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Campus food pantry pop-up to proceed with modifications in April

Social distancing measures introduced to prevent coronavirus spread

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Food-insecure students and their families will see several changes to the next “Food Pantry Pop-Up,” which will be hosted by Residential & Dining Enterprises (R&DE) on April 13. The changes are aimed at countering the spread of coronavirus.

At the monthly pop-ups for students and their families, each attendee has the opportunity to pick out up to 150 lbs of food provided by Second Harvest Food Bank of Silicon Valley. The pop-ups have served an average of 323 children and adults per month since beginning on Aug. 26, according to R&DE spokesperson Jocelyn Breeland. 

“Given the need to maintain social distancing, we have made some changes in the food distribution process,” Breeland told The Daily. “These changes are intended to protect the students and workers who participate.”

For the April pop-up, students will be required to fill out a sign-up form by April 8 so that RD&E can submit their food order to Second Harvest. Students who do not sign up by the April 8 deadline will not be permitted to pick up food. 

On the sign-up form, attendees must select a half-hour time slot, during which they will arrive in person at Dudley Lane behind Building 49 in Escondido Village. A maximum of 20 people are allowed to pick up at any given half-hour slot. 

People exhibiting COVID-19 symptoms will not be permitted to attend, and those who have experienced a fever in the 24 hours prior to the event are asked to stay at home. Attendees have the option to designate a proxy on the sign-up form or by emailing assistant director Kahlil Wells in case they are unwell on the day of the event.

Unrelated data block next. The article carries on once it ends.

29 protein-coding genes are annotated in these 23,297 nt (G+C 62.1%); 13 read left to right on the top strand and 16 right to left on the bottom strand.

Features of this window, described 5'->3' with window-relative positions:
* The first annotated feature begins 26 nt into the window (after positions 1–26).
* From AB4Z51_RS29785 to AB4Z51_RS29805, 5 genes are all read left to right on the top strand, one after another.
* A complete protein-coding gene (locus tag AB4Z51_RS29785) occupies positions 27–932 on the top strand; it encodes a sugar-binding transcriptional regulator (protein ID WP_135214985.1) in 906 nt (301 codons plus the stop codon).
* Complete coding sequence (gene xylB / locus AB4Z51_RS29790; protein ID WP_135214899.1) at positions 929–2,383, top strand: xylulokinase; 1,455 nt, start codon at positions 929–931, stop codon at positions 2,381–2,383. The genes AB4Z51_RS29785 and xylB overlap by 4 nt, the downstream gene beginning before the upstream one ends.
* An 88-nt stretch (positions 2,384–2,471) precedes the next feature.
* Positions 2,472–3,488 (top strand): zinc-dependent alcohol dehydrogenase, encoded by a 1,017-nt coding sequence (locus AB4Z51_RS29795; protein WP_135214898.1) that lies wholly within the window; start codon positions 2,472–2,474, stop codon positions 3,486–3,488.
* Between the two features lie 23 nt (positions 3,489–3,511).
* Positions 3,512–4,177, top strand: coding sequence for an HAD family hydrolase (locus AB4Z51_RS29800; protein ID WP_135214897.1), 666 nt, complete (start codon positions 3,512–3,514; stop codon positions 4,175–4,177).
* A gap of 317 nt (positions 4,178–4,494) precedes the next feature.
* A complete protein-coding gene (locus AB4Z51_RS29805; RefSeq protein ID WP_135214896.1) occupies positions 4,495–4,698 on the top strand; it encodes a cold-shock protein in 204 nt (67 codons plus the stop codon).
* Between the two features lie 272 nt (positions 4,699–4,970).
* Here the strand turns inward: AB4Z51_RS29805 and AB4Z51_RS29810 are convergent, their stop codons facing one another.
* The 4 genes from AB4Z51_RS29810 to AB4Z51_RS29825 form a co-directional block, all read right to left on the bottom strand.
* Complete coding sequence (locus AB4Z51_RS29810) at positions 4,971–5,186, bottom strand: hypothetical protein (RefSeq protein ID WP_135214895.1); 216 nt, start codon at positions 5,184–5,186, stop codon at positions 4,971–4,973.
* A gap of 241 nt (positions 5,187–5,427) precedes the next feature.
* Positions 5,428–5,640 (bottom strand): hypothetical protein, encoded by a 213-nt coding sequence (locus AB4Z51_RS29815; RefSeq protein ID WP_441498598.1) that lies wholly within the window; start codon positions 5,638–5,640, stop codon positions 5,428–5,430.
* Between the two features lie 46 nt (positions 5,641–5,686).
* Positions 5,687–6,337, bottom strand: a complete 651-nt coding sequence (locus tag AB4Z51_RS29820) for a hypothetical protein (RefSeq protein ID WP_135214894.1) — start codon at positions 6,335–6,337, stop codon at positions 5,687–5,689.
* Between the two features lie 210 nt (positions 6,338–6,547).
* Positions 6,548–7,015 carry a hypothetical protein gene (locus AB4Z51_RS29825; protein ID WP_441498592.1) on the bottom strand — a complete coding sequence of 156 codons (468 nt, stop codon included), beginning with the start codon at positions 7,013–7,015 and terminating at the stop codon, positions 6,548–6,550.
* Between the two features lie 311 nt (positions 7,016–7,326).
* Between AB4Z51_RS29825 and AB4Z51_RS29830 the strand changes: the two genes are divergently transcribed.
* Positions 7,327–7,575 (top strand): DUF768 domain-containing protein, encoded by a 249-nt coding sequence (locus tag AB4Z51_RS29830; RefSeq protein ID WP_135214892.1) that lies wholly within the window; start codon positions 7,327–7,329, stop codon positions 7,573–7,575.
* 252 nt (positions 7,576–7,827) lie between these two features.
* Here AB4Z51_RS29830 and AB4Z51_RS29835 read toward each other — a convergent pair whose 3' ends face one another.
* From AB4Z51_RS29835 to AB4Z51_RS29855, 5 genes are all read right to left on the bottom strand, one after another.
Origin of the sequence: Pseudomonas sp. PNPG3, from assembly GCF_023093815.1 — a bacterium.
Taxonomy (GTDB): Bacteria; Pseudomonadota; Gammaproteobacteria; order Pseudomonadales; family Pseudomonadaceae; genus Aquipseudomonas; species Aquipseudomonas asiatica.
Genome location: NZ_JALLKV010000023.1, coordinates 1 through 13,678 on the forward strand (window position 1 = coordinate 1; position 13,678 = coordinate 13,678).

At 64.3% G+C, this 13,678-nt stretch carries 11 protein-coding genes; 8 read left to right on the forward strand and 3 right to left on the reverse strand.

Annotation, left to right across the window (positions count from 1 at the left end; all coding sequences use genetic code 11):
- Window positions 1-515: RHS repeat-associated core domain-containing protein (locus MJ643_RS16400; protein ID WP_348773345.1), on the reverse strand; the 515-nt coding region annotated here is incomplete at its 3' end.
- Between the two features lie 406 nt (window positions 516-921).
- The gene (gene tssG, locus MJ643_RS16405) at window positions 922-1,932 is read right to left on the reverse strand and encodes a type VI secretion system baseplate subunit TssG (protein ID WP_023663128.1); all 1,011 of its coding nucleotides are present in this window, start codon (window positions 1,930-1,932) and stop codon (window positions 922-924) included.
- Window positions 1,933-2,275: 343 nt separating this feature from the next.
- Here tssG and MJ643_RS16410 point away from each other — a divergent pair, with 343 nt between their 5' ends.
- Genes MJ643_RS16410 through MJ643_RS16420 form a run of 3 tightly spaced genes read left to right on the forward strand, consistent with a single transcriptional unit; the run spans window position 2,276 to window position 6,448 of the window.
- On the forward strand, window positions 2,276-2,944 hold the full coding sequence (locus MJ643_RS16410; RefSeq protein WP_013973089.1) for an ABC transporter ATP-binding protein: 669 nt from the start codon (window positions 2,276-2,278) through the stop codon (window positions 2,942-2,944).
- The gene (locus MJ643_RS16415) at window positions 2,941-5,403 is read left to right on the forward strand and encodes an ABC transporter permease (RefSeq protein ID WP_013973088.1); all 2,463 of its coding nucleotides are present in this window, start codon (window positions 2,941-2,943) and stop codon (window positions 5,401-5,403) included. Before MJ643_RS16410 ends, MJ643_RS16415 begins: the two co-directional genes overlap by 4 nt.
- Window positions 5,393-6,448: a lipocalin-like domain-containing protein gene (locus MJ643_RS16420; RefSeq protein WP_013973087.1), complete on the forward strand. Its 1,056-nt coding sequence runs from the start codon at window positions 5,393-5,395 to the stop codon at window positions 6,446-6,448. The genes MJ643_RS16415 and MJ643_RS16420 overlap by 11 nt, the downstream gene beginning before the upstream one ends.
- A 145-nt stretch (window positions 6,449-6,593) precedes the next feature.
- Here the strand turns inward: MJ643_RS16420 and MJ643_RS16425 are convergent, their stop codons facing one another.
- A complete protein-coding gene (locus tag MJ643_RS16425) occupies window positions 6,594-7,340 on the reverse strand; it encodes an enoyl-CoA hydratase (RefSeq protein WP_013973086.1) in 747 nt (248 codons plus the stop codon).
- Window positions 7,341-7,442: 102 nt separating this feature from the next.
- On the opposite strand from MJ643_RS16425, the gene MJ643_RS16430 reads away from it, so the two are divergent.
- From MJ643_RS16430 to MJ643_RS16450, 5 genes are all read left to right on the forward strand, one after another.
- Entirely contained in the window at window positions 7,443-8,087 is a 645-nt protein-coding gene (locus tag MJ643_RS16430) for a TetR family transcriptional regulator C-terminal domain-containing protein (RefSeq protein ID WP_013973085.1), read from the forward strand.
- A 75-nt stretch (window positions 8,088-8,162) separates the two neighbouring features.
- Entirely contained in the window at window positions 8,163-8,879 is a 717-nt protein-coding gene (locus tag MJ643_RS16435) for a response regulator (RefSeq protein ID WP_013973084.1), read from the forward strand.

Michael Mara, a sixth-year Ph.D. student in computer graphics who frequently volunteered for the food pantry, raised concerns that requiring families to pick up groceries in person will lead to limited participation. 

“This is probably going to be unfortunate for people that can’t make it there,” Mara said. “So I won’t be surprised if students try to put together some sort of mutual aid effort to deliver some of these boxes to people that are self-quarantining.”

Since March 12, Stanford community members have circulated a spreadsheet offering various resources amid the COVID-19 pandemic. As of Tuesday, there are over 100 student and alumni posts offering assistance with grocery shopping and transportation to grocery stores. 

At the April pop-up, rather than allowing attendees to select food themselves, R&DE will instead hand a box of pre-selected food to patrons. Second Harvest has also opted for pre-selecting foods rather than allowing a “farmers-market style” at its own distribution sites, according to spokesperson Diane Baker-Hayward. Each person will receive one pre-packaged box of food, and families can request two boxes. Kosher food boxes will be made available if requested on the sign-up form.

R&DE is no longer permitting students to volunteer for the event. Instead, R&DE workers will run the pop-up.

“R&DE is grateful for the support of student volunteers who have provided essential support at past distributions,” Breeland wrote. “However, the April distribution will be entirely staffed by R&DE Stanford Dining employees who have received training and will follow specific protocols to keep everyone — students, staff and the community — safe.”